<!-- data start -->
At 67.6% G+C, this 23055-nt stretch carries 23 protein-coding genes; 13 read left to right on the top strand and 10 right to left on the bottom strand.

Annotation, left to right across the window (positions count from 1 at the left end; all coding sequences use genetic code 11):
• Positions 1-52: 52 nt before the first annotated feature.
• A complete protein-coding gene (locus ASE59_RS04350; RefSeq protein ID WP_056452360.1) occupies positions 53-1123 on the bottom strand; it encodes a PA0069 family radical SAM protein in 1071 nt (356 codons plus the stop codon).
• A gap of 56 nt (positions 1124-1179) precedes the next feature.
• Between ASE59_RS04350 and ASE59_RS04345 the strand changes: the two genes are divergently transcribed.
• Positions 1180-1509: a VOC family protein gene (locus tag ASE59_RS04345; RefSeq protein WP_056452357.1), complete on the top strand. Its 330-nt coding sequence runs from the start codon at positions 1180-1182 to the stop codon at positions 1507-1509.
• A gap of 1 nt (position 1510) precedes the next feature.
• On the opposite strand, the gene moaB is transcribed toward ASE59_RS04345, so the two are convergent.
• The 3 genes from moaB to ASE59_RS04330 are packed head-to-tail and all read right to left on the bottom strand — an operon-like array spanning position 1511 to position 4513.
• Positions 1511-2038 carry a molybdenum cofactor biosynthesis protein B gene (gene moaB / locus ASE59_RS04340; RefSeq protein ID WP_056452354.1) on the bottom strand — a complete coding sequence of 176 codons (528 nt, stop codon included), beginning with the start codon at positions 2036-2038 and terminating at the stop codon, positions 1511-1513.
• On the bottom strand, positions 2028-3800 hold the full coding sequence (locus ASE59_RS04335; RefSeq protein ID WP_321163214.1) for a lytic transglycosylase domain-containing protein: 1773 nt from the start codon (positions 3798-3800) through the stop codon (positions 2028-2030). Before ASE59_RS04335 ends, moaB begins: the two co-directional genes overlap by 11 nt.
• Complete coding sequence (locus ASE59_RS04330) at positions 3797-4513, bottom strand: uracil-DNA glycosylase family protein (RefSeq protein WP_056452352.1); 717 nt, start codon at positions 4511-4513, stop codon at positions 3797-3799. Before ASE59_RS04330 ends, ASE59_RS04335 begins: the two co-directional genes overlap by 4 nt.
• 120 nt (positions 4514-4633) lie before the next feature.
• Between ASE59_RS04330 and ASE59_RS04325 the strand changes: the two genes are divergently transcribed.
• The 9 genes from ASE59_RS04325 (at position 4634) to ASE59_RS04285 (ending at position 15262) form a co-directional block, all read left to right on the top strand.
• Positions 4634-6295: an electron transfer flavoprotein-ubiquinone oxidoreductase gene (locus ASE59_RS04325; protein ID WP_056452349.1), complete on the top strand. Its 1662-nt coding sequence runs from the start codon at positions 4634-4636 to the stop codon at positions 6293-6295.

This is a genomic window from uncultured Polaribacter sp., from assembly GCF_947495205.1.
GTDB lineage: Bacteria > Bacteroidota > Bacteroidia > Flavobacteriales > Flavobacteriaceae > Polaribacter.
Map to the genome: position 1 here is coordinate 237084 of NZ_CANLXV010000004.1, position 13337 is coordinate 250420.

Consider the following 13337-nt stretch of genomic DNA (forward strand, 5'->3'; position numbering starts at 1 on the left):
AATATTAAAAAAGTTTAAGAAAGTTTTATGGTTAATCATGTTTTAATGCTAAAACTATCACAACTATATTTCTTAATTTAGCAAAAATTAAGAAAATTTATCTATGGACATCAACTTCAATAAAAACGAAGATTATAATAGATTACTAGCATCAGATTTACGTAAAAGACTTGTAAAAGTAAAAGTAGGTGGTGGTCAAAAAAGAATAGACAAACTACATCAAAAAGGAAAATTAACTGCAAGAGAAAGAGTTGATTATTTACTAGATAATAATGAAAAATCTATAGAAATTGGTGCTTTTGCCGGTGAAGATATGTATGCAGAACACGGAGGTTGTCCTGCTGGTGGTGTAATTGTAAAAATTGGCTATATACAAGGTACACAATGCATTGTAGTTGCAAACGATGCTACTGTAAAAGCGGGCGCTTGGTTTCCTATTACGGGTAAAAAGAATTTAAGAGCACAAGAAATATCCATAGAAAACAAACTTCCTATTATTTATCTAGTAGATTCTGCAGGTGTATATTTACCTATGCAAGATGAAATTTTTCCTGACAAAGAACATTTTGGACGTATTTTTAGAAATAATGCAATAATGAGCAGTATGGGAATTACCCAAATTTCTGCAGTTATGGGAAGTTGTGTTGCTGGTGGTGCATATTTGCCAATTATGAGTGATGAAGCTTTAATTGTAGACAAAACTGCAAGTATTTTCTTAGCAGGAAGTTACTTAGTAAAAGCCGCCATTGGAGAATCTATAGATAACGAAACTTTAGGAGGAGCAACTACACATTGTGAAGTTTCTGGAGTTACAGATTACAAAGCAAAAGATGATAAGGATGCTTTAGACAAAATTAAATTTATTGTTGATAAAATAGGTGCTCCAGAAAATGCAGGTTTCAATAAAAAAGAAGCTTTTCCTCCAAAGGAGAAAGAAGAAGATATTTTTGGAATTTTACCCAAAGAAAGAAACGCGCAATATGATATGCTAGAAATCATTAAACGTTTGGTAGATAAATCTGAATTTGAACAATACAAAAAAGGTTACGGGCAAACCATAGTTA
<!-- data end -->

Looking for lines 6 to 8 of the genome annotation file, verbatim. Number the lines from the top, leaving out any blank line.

• Between ASE59_RS04350 and ASE59_RS04345 the strand changes: the two genes are divergently transcribed.
• Positions 1180-1509: a VOC family protein gene (locus tag ASE59_RS04345; RefSeq protein WP_056452357.1), complete on the top strand. Its 330-nt coding sequence runs from the start codon at positions 1180-1182 to the stop codon at positions 1507-1509.
• A gap of 1 nt (position 1510) precedes the next feature.